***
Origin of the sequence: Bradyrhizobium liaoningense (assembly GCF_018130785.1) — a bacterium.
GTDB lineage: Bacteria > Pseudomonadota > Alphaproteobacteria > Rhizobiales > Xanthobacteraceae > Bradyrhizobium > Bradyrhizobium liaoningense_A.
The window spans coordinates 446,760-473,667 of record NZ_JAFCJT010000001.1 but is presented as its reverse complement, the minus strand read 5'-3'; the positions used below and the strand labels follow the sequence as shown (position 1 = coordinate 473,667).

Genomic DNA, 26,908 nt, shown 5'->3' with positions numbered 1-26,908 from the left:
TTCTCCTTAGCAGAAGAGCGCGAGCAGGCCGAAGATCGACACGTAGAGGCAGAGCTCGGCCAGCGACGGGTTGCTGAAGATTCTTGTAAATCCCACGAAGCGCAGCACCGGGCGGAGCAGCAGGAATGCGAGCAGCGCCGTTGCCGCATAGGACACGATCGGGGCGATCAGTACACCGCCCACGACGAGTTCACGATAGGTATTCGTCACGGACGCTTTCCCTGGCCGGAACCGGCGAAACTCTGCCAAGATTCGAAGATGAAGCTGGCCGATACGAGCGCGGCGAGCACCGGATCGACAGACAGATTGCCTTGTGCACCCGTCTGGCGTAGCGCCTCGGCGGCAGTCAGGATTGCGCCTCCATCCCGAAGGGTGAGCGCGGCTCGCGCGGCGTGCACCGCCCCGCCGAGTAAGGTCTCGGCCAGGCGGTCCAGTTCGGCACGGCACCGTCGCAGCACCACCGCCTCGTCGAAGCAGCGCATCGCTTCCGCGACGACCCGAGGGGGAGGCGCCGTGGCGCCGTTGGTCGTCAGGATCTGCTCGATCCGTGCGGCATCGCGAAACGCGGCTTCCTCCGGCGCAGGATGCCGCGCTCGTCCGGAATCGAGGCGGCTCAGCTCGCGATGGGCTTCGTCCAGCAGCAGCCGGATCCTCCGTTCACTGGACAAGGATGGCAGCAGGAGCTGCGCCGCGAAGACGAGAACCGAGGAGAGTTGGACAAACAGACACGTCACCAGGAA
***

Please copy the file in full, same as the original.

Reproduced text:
Origin of the sequence: Bradyrhizobium liaoningense (assembly GCF_018130785.1) — a bacterium.
GTDB lineage: Bacteria > Pseudomonadota > Alphaproteobacteria > Rhizobiales > Xanthobacteraceae > Bradyrhizobium > Bradyrhizobium liaoningense_A.
The window spans coordinates 446,760-473,667 of record NZ_JAFCJT010000001.1 but is presented as its reverse complement, the minus strand read 5'-3'; the positions used below and the strand labels follow the sequence as shown (position 1 = coordinate 473,667).

Genomic DNA, 26,908 nt, shown 5'->3' with positions numbered 1-26,908 from the left:
TTCTCCTTAGCAGAAGAGCGCGAGCAGGCCGAAGATCGACACGTAGAGGCAGAGCTCGGCCAGCGACGGGTTGCTGAAGATTCTTGTAAATCCCACGAAGCGCAGCACCGGGCGGAGCAGCAGGAATGCGAGCAGCGCCGTTGCCGCATAGGACACGATCGGGGCGATCAGTACACCGCCCACGACGAGTTCACGATAGGTATTCGTCACGGACGCTTTCCCTGGCCGGAACCGGCGAAACTCTGCCAAGATTCGAAGATGAAGCTGGCCGATACGAGCGCGGCGAGCACCGGATCGACAGACAGATTGCCTTGTGCACCCGTCTGGCGTAGCGCCTCGGCGGCAGTCAGGATTGCGCCTCCATCCCGAAGGGTGAGCGCGGCTCGCGCGGCGTGCACCGCCCCGCCGAGTAAGGTCTCGGCCAGGCGGTCCAGTTCGGCACGGCACCGTCGCAGCACCACCGCCTCGTCGAAGCAGCGCATCGCTTCCGCGACGACCCGAGGGGGAGGCGCCGTGGCGCCGTTGGTCGTCAGGATCTGCTCGATCCGTGCGGCATCGCGAAACGCGGCTTCCTCCGGCGCAGGATGCCGCGCTCGTCCGGAATCGAGGCGGCTCAGCTCGCGATGGGCTTCGTCCAGCAGCAGCCGGATCCTCCGTTCACTGGACAAGGATGGCAGCAGGAGCTGCGCCGCGAAGACGAGAACCGAGGAGAGTTGGACAAACAGACACGTCACCAGGAA